There are four aspects (termed conditions within the article) of a patient's history that influence the likelihood of their returning to hospital after a previous stay there. Each aspect is scored according to suitable criteria. To take just one example, if the patient has been admitted to an emergency department once/twice/three times in the previous six months, the score for this condition is respectively 1/2/3.
The term "cross-condition" is adjectival, merely describing the LACE index as a combination of the scores for all four conditions (i.e. a score that crosses all conditions). The nature of the index is that it does not depend directly on any single condition but on a simple arithmetic combination (in this case, the sum) of scores for each of the conditions. A cross condition index is therefore nothing more than an index (score) composed from the scores of each of the four contributing conditions.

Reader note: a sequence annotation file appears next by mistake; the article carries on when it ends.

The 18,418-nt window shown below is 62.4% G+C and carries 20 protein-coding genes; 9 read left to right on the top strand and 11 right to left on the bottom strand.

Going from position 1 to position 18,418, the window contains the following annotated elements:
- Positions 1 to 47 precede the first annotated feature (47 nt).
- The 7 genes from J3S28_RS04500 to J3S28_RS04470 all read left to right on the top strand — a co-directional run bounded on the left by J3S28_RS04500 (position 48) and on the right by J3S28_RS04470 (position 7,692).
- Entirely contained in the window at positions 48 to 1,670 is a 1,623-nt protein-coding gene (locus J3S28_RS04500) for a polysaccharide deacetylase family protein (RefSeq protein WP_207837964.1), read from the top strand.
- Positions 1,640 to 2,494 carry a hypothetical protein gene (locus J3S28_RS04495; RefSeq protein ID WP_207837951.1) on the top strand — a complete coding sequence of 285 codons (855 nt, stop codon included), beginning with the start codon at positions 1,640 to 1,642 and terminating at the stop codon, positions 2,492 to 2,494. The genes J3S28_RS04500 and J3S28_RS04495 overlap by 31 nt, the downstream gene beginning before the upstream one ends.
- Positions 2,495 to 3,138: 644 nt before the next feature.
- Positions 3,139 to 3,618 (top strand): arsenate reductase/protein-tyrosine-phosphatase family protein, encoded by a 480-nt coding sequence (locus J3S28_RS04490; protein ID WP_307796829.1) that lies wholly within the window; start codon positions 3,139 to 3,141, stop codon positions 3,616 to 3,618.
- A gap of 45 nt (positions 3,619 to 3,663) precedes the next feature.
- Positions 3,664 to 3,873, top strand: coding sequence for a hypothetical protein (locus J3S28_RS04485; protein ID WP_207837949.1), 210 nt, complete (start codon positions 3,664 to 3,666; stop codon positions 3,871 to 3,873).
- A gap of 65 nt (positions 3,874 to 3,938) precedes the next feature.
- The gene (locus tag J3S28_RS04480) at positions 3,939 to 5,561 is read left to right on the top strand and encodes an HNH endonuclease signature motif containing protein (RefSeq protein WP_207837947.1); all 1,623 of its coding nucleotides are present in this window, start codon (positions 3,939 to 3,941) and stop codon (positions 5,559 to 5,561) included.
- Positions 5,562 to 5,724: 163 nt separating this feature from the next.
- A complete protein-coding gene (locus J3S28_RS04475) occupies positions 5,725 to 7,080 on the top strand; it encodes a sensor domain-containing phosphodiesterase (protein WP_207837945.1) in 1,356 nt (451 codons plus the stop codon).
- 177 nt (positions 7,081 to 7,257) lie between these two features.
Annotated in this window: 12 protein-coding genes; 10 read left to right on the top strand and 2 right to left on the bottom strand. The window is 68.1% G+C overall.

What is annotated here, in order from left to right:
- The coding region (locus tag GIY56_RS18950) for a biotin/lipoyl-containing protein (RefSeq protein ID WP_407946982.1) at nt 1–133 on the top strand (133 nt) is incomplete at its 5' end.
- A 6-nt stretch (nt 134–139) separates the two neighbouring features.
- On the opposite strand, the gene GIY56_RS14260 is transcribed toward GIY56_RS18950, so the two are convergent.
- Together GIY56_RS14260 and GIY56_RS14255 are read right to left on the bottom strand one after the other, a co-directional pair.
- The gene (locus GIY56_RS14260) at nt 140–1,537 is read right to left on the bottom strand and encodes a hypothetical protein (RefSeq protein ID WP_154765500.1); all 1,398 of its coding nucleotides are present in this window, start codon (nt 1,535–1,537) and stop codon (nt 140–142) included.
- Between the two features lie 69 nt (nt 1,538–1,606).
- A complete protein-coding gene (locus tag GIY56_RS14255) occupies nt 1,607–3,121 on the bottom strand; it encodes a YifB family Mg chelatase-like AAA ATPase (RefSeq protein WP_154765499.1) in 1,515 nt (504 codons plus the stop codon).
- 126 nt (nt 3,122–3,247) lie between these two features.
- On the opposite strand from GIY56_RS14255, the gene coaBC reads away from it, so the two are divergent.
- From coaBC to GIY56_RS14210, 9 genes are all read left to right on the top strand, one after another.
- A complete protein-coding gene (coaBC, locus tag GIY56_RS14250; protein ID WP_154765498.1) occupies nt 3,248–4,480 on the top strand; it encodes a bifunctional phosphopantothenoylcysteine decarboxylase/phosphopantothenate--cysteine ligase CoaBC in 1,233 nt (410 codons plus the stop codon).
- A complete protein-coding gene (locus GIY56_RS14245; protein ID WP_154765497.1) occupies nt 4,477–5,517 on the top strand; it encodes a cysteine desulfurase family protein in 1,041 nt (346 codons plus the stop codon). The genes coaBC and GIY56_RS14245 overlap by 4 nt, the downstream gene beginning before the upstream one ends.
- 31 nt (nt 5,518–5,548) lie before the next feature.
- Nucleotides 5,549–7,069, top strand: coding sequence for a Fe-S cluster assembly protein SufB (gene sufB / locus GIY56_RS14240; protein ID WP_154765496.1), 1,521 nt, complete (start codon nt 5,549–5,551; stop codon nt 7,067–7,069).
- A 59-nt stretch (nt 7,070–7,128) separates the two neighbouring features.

I add that this technique of reducing scores from a number of variables to a single score somehow hoped to represent the whole set is common when presenting complex data in a simple way. Key Performance Indicators in business may combine measures of several things (fraction of faulty goods, number of complaints, average invoice payment time ...). Environmental Quality Indices combine several measures of environmental health in one scale that is derived (not necessarily by simple totaling of individual scores) from them in various ways. I do not quote references because you may easily find example on a search for "Quality index". These indicators are all equivalent to cross-condition indexing as in the article you quote.
In simplest summary, the cross-condition index (or score) is the total of the scores across all the four conditions. For example, scores of [2,5,3,2] give a cross condition score of 12.